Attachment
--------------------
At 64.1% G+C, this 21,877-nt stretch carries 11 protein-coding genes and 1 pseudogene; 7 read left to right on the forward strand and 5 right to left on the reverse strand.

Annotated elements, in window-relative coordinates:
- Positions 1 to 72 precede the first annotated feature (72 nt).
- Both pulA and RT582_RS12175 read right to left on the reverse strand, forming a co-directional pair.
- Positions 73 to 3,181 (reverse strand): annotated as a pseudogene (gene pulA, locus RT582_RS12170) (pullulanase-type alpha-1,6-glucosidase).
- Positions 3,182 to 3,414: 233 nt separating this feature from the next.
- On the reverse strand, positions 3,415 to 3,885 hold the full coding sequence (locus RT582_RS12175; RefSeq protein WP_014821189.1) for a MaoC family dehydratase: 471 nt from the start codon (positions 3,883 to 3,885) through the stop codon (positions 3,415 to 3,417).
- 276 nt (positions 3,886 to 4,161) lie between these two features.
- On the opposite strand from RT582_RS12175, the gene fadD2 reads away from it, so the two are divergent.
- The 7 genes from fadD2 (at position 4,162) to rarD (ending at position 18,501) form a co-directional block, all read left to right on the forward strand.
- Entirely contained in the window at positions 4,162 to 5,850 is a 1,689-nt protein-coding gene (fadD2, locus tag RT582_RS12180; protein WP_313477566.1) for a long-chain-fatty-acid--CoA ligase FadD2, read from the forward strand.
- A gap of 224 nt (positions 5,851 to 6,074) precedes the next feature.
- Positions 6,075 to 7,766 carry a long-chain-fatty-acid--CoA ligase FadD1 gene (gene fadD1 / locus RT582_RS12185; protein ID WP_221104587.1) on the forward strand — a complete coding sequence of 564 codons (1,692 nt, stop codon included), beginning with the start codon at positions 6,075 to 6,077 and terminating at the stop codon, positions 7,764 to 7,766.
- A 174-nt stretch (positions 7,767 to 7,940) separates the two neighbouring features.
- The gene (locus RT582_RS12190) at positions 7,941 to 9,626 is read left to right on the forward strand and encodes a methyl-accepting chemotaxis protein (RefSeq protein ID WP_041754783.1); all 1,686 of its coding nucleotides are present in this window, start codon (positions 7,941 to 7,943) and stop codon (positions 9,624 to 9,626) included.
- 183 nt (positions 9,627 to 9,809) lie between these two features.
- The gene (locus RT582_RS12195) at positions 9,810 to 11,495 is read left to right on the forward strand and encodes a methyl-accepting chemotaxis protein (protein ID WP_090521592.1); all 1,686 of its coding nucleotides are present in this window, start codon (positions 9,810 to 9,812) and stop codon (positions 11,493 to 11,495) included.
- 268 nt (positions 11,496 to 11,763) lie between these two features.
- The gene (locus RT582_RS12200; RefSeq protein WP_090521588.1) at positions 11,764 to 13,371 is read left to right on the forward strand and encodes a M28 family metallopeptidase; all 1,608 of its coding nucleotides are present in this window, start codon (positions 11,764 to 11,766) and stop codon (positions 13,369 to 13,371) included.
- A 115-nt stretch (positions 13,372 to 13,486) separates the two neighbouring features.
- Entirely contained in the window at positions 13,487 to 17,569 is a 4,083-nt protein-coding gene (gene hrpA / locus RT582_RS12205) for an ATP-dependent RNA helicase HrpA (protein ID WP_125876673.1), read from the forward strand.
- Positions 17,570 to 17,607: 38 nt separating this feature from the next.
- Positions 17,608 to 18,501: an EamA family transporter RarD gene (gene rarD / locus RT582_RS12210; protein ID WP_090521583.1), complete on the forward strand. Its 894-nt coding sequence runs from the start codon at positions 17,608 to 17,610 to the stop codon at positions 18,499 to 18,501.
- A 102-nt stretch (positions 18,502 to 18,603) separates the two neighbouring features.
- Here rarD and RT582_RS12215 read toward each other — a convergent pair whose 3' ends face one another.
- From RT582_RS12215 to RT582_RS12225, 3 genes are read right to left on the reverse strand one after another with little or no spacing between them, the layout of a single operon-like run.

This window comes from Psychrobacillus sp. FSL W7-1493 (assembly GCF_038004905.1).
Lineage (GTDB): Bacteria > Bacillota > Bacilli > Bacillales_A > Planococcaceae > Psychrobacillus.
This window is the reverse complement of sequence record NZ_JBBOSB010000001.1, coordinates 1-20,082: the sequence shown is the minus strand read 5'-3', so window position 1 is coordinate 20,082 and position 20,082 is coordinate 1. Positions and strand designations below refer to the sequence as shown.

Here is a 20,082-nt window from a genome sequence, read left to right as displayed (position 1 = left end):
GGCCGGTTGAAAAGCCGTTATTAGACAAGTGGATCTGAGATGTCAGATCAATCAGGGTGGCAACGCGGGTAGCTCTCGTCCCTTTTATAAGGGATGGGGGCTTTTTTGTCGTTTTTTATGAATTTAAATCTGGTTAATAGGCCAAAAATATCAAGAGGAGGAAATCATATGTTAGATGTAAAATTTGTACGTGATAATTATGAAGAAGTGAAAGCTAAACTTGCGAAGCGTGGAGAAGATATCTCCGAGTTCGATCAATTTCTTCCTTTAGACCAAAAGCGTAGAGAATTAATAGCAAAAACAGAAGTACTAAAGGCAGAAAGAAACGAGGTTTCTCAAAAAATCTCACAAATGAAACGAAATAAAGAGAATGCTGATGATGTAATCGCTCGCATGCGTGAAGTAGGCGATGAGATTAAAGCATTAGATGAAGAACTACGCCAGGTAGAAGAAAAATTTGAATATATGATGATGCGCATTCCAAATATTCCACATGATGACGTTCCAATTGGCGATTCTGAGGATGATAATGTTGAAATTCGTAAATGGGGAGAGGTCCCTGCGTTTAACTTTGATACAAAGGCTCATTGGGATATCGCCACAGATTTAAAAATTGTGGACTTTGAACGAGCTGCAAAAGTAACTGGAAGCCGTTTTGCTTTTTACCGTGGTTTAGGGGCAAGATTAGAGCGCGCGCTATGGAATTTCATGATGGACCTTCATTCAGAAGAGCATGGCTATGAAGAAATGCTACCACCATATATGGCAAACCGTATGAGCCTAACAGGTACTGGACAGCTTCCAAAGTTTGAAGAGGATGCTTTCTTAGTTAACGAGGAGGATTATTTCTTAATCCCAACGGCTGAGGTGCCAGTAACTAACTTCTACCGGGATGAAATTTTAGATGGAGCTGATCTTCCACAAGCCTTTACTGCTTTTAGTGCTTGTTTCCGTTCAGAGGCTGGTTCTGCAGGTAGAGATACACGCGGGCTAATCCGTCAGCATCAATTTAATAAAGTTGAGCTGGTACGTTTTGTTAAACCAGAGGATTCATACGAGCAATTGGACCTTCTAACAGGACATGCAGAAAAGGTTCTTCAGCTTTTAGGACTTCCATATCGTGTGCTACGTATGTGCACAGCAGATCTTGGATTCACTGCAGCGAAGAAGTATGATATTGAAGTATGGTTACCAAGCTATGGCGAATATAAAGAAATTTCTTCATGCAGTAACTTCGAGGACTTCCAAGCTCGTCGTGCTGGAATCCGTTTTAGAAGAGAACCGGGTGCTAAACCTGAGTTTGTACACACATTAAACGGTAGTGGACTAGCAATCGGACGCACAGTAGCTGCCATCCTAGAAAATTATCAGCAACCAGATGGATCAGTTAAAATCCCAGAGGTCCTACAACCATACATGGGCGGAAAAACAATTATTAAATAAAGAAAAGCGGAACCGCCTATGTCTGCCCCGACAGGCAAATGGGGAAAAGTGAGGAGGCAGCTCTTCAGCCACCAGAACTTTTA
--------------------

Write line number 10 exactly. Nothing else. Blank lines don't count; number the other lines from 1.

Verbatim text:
- The 7 genes from fadD2 (at position 4,162) to rarD (ending at position 18,501) form a co-directional block, all read left to right on the forward strand.